These laws have now passed in more than 20 states (plus the District of Columbia). This legislation first passed in 2019 in Colorado, and was led by Representative Dylan Roberts, who still dedicates much of his public service career to lowering prescription drug prices, including insulin. Roberts is familiar with T1D; his younger brother Murphy died from complications of a low blood sugar in 2016, and Roberts ran the legislation in part in memory of him. The law mandates that state-regulated health plans cap their monthly copayments of insulin to $100 per 30-day supply — regardless of the number of prescriptions needed — helping to reign in runaway costs that are burdening consumers.

“State lawmakers have to consider hundreds of bills every session, so it is an unfortunate consequence of that workload that many policies can lose a human connection. When we were working on our insulin bills, I saw that patient voices coming to the Capitol [in-person and virtually] made an immense difference in getting the bills passed,” Roberts told DiabetesMine.

“Since a lot of legislators did not have a personal connection to diabetes [or even understood what insulin was], it was these real-world stories of struggling with the cost of insulin and the basic explanation of what it is like to be a person with diabetes that made these bills emotional, personal, and thus, necessary to pass. I know from conversations with my colleagues that testimony from patients was the main factor in them switching their votes from ‘no’ to ‘yes’ and that is incredibly powerful and rare.”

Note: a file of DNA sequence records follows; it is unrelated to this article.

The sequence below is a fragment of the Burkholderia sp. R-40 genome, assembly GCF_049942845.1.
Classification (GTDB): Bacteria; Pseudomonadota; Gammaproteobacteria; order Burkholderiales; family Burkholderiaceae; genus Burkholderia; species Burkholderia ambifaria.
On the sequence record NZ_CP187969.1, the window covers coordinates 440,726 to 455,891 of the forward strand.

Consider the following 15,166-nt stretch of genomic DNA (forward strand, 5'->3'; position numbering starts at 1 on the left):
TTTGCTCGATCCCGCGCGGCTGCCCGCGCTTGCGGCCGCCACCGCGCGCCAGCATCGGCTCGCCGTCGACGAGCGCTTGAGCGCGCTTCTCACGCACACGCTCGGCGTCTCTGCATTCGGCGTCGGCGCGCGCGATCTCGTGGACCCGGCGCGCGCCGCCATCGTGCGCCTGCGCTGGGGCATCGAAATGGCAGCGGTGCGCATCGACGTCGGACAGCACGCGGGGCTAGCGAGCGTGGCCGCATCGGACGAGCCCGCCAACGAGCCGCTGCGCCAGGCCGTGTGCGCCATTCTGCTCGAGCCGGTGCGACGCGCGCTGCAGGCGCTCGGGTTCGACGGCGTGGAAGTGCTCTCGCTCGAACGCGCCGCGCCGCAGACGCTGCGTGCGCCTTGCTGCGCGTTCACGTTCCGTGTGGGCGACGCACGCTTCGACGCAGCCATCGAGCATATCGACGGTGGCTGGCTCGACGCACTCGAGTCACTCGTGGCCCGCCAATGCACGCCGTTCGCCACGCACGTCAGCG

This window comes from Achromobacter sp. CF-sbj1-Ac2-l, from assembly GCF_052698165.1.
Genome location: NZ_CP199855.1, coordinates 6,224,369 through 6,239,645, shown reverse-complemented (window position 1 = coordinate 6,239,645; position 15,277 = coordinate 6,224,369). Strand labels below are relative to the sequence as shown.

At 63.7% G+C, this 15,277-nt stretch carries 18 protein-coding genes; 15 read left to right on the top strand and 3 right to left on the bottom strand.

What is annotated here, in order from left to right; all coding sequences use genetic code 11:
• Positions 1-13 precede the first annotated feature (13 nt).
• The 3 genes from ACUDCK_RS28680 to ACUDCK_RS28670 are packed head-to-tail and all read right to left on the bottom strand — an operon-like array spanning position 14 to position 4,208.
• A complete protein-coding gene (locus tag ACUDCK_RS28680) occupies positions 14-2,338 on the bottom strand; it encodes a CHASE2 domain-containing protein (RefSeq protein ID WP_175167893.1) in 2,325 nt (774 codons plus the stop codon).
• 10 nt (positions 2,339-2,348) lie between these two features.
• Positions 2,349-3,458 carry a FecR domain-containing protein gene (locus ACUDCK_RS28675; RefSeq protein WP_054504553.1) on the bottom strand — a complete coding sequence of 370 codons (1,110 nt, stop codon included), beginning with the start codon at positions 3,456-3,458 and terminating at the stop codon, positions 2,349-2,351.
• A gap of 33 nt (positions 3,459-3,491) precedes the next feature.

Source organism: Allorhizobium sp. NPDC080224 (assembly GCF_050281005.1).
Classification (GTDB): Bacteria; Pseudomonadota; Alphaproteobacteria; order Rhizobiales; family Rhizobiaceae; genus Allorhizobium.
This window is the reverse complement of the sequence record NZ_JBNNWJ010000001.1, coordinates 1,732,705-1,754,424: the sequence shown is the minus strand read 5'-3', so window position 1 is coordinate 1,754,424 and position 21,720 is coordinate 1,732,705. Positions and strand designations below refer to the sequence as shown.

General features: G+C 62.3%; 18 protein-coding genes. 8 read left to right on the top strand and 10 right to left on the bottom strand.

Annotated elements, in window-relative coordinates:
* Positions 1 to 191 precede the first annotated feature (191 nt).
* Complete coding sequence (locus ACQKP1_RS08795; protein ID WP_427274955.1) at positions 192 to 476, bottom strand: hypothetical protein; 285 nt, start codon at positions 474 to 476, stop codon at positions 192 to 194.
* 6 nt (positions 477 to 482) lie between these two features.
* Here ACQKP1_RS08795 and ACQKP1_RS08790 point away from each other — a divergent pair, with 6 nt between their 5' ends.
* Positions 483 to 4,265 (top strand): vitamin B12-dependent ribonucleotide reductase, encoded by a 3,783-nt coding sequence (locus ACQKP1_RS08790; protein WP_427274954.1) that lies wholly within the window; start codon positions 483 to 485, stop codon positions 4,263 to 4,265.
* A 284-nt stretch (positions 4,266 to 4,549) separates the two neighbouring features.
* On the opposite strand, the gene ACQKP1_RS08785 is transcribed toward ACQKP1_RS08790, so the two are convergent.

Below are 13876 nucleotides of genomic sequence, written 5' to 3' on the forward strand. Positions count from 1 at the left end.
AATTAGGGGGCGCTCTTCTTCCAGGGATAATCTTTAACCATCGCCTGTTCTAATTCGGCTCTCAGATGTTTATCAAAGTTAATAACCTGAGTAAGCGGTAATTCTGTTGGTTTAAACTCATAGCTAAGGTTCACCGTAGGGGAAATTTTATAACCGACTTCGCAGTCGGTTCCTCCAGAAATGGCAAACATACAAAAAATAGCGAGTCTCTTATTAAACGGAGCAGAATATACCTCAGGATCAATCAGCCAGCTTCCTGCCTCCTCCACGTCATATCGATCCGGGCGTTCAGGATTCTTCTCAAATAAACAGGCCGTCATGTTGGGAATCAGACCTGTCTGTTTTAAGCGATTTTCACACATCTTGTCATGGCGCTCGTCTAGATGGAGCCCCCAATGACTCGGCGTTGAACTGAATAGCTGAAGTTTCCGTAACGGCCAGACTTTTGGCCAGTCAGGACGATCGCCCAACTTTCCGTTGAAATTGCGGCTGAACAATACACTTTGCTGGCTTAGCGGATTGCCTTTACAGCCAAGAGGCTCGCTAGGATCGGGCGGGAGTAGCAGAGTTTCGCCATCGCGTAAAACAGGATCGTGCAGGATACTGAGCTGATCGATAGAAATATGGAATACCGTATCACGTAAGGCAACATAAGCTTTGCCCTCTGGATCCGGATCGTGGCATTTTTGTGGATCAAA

Kevin’s Law for emergency insulin access

Kevin’s Law has passed in more than 17 states. This law allows a pharmacist to authorize and fill an emergency prescription of insulin if someone comes to the pharmacy counter, but their prescription has expired, and reaching a physician proves futile.

The charge for this legislation was led by Kevin Houdeshell’s family in 2015, after he died over the New Year’s holiday weekend in Ohio when he ran out of refills for his insulin prescription and was unable to reach his physician for a new prescription. He was turned away at the pharmacy counter and later died of DKA (diabetic ketoacidosis).

Safe at School laws

These laws are added to state protections that make sure students with diabetes have everything they need to be safe in the school environment to manage their diabetes appropriately. These laws mandate that schools allow and provide:

  • a student to self-manage their diabetes whenever and wherever they need to
  • a trained staff member to administer glucagon to a student in an emergency situation
  • a trained staff member to administer insulin injections if a student is too young or unable

Now, the majority of states offer these protections for students living with diabetes.

If it hasn’t become clear by now, the message here is that everyone’s voice matters. We all have a part to play in helping to improve the lives of people touched by diabetes.

Advocate deVore, who had the opportunity to meet recently with President Biden, put it best when she said: “Making those in power finally hear our collective voice, that is the one single way for policymakers to change their minds and change their votes to make the changes we are asking for and so desperately need.”